In modern day sports, major teams and leagues are increasing their competitiveness every season. As a result, technology has started to play a major role in the accuracy and effectiveness of the different aspects of decision-making, as well as to improve player performance. This includes the implementation of technologies such as GPS devices and motion sensor technologies in various sports ranging but not limited to tennis, basketball, and soccer. For example, in the Association of Tennis Professionals (ATP), Hawk-Eye  has been implemented in every game, allowing for players to challenge a call made regarding whether the ball has been hit in or out of bounds. Specifically, in the game of tennis, a ball is considered in bounds as long as any part of the ball is in contact with the boundary lines. Human error is inevitable, and the naked eye cannot accurately make a correct call every single time. Thus, although most calls are made by the officials, controversial calls are accurately made by Hawk-Eye. Similarly, in the National Basketball Association (NBA), STATS SportVU  is used to create statistics based on metrics such as speed, distance, player separation, and ball possession. This software utilizes a six-camera system which is installed in the arena, which tracks real-time position at a rate of 25 frames per second. This allows for the most sophisticated data stream of game statistics to be available. In Basketball, Instant Replay  is used to determine significant moments in-game, such as to determine if the ball was released by the player before the clock ran out on a buzzer beater play. With the use of similar technology, Replay Review  has been implemented into the game of baseball. In addition to this, both sports use video replay technology not only so that referees and umpires can go back to review a play, but also to determine statistics post-game, such as points, assists, and steals for basketball, and hits, RBI’s, and outs for baseball. Both of the technology in those two, totally different sports accomplish the same task. The forms of technology in both tennis and basketball are isomorphic to the software and gadgets implemented in official soccer games worldwide. These gadgets in soccer include the miCoach Smart Soccer Ball  created by Adidas, where a GPS device is embedded in the ball and tracks metrics such as velocity, rotation, and power, as well as FIFA Goal-Line Technology  which uses sensors in both the goal and ball to determine if the ball has crossed the goal line. Another example is the Video Assistant Referee , where cameras are set up around the field, so when a controversial play is made in-game, the referee can stop play and review the play on a screen.The software created in this work attempts to improve player performance along the same guidelines – through a GPS tracking device that visualizes spatio-temporal movements between the players and ball through a bird’s eye view post game.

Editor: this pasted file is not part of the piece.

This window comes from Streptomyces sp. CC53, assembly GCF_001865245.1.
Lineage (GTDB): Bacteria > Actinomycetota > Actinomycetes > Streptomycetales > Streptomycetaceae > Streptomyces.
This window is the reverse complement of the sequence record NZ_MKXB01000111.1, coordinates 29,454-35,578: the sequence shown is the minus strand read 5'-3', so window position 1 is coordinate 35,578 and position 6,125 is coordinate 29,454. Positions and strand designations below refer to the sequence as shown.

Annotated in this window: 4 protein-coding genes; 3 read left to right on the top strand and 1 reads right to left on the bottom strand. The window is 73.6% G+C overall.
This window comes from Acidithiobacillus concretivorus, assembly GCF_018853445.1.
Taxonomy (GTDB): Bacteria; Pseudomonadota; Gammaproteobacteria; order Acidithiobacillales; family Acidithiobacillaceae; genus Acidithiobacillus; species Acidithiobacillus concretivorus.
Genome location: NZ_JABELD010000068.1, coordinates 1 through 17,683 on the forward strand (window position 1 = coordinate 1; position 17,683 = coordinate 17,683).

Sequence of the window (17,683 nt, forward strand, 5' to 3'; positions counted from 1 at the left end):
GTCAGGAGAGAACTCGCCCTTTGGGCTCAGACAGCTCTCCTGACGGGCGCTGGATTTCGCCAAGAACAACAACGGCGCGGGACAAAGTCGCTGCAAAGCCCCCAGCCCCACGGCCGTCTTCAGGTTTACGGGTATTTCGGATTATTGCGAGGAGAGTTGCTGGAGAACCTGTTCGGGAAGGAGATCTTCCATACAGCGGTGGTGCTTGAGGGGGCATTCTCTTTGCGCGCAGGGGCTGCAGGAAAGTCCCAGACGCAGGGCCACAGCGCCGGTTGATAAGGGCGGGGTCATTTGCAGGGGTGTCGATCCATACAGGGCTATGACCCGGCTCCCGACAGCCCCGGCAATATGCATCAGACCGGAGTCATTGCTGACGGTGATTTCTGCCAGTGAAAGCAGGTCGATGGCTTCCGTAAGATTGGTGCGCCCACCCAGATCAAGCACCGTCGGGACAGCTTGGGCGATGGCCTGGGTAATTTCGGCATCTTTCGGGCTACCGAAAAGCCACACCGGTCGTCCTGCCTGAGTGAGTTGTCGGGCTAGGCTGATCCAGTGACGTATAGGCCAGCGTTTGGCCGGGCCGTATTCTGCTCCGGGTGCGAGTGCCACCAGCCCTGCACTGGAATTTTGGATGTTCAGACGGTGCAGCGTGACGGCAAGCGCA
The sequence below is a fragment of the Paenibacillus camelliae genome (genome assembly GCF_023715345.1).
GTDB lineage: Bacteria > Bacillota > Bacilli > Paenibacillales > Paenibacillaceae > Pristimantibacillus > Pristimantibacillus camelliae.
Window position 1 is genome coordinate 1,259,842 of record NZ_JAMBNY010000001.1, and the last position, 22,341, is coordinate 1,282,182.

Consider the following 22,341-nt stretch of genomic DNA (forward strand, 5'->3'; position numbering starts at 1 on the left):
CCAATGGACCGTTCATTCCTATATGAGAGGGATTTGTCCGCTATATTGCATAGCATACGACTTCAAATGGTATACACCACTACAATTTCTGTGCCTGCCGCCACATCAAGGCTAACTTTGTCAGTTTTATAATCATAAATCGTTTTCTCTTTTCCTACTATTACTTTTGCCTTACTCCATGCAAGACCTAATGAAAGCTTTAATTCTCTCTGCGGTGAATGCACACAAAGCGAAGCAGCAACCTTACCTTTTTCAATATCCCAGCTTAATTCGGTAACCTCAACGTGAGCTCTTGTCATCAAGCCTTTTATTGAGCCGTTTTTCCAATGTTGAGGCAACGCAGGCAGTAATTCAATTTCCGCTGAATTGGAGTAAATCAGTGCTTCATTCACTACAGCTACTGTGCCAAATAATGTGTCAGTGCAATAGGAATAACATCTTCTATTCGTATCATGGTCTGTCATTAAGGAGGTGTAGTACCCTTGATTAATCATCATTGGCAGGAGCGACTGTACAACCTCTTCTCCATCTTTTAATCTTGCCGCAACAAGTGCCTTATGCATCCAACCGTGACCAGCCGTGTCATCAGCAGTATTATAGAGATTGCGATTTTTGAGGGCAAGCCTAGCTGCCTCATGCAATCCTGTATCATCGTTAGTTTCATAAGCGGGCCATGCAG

At The American School in Japan, commercial solutions mentioned above are not relevant for several reasons: 1) they are often too expensive to be implemented at a high school soccer game and 2) the school’s pitch is not located in a stadium but instead outdoors, which results in various difficulties. These include the installations of cameras around the field at an elevated height, adjusting the lenses based on the weather, and constant calibrations to be made based on other environmental factors. Therefore, games are filmed from the sidelines via video cameras with no tracking devices or sensors utilized. Although this allows for simple post-game analyses to be made, these are only limited to visual aspects of the game, lacking the statistical side of the game and resulting in manual rather than automated analyses to be made. Thus, the motivation behind the development of this product is for more in-depth analyses of high school soccer games to be made, where post-game, coaches as well as players’ themselves can improve performance based on the automated analyses made, which contains both visual and numerical statistics.The rest of the paper is organized as follows: Section 2 discusses the hardware specifications. In Section 3, the software application as well as performance metrics are described. Experimental results obtained from trialing out the software are given in Section 4. The conclusion, based on the effectiveness and accuracy of the software, is provided in Section 5. The developed software is freely download-able at: https://github.com/tyler-cross/Soccer-Player-Performance-Analysis.